The Dryden Enterprise Centre

Evans Vettori’s extension building for Nottingham Trent University uses cantilevering concrete to weave around the surrounding tree roots

The Dryden Enterprise Centre at Nottingham Trent University is a building shaped by trees. Not just because its glazed upper storey can feel like a treehouse, surrounded from spring to autumn in the canopy of the neighbouring London Planes. But also because its distinctive form, with curving corners, alcoves and overhangs, is a direct response to the roots spreading below. 

“The structure had to do something quite clever to dance around the root protection zones,” says John Evans of Matlock-based architect Evans Vettori. The platform for these dance manoeuvres is an in-situ concrete frame, with a central core branching into 250mm-deep flat slabs on the lower levels and 350mm slabs on areas of the third floor and roof. From this base, the building is able to leap and lunge, most notably in a 6m cantilever over the entrance facade. This required huge upstand beams to be integrated into the flat slab, spanning nearly 6m into the building and 4.5m out to the external terrace. “When it was there in its raw form, before the masonry facade had been installed, it looked seriously imposing – just concrete flying in mid-air,” says Evans.

The university is pitching the facility as “a new home for enterprise in the city centre”, offering business support and high-quality facilities to a mix of students, graduates, entrepreneurs and SMEs. Such structural dexterity was necessary because the site was already constrained, with an existing 1970s strip-glazed library block to the north, and the architects had a lot to fit in. The four-storey building, which extends from the existing 1970s block, squeezes in 2,000m2 of floor area, from cellular offices and boardrooms to collaboration spaces and open-plan areas.

The concrete frame has already proved flexible to different uses – at one point during the development process, the building was going to be taken by a single corporate client. The structural grid allows floorplates to be configured in various ways: slabs are supported by 400mm-diameter circular columns at 5m intervals; and there is a rationalised single core, made possible through the reuse of a fire escape stair in the existing building. 

The servicing is equally loose-fit, with cabling run through raised access floors and high ceilings leaving plenty of room for suspended lighting, ductwork and vertically hung acoustic baffles. The 3.7m floor-to-floor height also allows the slabs to tie in, step-free, with the floorplates of the existing building.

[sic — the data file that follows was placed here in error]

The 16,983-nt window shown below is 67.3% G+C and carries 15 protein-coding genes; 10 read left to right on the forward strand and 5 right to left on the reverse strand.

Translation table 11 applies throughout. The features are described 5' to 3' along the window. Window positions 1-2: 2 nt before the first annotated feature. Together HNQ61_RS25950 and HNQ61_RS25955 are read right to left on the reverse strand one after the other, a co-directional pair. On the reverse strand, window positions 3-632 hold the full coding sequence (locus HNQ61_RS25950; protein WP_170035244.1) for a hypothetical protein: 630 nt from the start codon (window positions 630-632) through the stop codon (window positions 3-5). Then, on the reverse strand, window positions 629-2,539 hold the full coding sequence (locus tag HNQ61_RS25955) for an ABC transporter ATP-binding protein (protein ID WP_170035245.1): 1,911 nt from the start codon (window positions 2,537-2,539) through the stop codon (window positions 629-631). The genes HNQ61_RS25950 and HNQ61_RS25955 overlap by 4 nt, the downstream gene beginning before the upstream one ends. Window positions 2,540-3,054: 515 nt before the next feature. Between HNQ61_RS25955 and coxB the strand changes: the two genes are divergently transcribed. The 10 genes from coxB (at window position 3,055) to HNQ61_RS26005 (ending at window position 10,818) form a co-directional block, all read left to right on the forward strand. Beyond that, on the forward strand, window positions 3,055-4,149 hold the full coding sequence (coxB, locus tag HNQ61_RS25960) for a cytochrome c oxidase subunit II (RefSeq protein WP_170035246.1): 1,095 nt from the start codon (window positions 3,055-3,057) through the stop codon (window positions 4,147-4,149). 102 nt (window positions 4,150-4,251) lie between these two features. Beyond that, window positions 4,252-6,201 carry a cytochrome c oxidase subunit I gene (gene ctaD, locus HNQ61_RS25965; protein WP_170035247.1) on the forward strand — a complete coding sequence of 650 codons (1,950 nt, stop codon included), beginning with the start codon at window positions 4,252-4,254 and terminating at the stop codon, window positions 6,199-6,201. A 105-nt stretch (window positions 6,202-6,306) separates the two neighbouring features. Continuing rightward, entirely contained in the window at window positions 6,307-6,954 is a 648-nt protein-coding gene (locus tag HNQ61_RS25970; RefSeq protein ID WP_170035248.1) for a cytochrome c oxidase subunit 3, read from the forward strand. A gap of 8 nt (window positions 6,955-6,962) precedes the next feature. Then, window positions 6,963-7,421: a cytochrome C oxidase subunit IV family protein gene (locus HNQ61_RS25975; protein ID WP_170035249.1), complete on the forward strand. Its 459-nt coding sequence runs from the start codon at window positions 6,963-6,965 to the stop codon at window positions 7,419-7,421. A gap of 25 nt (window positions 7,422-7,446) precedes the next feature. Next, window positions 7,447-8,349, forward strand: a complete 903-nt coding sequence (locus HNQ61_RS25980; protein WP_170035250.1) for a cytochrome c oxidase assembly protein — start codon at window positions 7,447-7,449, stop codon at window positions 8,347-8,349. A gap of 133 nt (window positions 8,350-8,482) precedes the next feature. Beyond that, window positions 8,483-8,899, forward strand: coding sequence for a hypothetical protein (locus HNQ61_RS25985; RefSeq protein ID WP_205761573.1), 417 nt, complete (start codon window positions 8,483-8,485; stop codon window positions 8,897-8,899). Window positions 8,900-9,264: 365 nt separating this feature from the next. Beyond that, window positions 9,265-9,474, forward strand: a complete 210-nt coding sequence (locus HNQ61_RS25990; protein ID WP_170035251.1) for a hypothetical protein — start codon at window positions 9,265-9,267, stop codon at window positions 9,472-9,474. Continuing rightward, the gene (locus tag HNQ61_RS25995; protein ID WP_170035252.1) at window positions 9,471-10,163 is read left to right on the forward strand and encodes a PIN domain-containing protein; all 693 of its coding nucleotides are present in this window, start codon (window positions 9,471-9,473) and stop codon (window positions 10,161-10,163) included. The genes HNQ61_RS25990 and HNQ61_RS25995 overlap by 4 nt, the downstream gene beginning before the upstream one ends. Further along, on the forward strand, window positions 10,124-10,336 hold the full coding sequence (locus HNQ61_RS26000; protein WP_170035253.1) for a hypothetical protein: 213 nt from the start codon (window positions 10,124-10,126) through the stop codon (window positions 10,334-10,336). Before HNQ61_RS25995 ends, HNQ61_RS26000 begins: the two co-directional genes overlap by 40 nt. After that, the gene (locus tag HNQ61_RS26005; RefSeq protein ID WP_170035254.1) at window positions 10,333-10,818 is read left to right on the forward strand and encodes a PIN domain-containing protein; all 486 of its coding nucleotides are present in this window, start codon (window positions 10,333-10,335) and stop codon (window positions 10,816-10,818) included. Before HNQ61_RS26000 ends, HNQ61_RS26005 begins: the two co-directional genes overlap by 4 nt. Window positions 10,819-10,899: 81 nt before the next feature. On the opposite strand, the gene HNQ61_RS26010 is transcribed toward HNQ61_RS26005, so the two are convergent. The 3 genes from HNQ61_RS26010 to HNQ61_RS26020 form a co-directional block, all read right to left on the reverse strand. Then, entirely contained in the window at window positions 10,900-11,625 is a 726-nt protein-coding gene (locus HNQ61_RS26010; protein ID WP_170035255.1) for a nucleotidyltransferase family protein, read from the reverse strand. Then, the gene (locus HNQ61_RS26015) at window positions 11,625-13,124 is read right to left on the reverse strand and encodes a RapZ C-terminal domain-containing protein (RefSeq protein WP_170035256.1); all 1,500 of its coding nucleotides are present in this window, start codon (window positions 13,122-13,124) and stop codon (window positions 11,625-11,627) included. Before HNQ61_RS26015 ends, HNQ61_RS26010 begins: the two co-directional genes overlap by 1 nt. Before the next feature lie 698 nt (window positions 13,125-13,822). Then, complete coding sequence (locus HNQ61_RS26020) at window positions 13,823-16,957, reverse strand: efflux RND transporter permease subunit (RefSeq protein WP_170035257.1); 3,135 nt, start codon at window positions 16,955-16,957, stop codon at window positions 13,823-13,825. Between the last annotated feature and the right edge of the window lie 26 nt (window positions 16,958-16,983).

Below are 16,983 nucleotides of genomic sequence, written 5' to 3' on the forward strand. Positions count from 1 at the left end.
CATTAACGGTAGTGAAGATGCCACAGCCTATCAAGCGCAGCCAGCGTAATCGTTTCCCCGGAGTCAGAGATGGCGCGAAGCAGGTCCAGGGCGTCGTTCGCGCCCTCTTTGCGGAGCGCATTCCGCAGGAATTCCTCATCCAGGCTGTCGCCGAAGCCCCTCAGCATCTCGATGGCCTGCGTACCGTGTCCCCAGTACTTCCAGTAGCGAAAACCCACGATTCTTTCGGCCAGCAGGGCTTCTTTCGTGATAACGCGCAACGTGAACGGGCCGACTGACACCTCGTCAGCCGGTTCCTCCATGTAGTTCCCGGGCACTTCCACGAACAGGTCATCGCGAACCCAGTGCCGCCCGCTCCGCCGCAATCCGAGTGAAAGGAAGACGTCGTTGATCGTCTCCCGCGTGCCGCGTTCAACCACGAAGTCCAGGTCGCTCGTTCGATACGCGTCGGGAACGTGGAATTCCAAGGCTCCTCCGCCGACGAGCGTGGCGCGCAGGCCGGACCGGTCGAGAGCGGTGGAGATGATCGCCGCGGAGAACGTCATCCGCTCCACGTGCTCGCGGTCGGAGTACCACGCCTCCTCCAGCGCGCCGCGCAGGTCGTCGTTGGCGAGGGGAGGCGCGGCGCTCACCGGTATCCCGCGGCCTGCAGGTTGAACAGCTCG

The frame has been left largely exposed, partly to exploit its thermal mass to reduce heating and cooling needs, and partly for aesthetic reasons. The concrete is relatively light in tone, thanks to the use of 40% GGBS, which also helped to lower the carbon content (the building has been designed to achieve BREEAM Excellent). The finish is smooth – it was cast using MDO-faced ply formwork – with neat mitred joints and small rebates at the top of the columns. 

Much of the construction work took place during Covid lockdowns, and Evans says it was fortunate that the design team were using a single 3D model coordinated via BIM software, which meant they could all work on the project remotely. “Rather than having everyone traipse down to site with pieces of paper and printed drawings, trying to figure out which drawings went where, we could just boot up the model, take an extract from one of the areas and spin around it. Within minutes you could see how it was supposed to work.”

Externally, the palette changes to brick and precast concrete. Precast string courses, specified to echo the tone of Portland stone, are suspended from a bespoke masonry support system fixed to the slab edge. The English grey bricks were then hand-laid, supported by the string course. The asymmetrical curves to the projecting terraces – a nod to Hans Scharoun’s legendary 1930s Schminke House in Saxony – required the radial dimensions of the curving bricks and precast units to match to the millimetre.

The double-height external columns were precast using the same concrete as the other facade elements. These 7m-high units had to be navigated into position between the cantilevered slab above and the terrace below with pinpoint precision: a tiny 150mm-wide aperture was opened in both the roof slab and the cantilever, and a crane chain was dropped through, like a needle and thread. This was then connected to a lifting eye cast into the column, enabling the precaster’s site team to manoeuvre each piece into place.

The facade also includes large expanses of glazing, with openable windows on the lower floors and shading provided by the overhangs, particularly on the south facade. The top floor, which houses most of the executive areas, required solar-resistant glass and the building’s only air-conditioning, but the payoff is a seat amid the tree canopy. “Considering you’re in the centre of a city, it definitely feels like a lot of green,” says Evans.

There is one final 1970s-inspired touch: a polished-mirror soffit to the underside of the terrace, injecting a playful, almost disco-like vibe into the otherwise business-like exterior. “It’s almost like a reflecting pool,” says Evans, “with the effect of the columns disappearing into the building. Internally on the second floor, right beneath the cantilever, is my favourite area in the building. You get the reflection of the curving landscaped area below, and all sorts of little effects.”


Architect Evans Vettori Architects
Structural engineer Mott MacDonald
Main contractor Henry Brothers
Precast concrete Evans Concrete

Photos Martine Hamilton Knight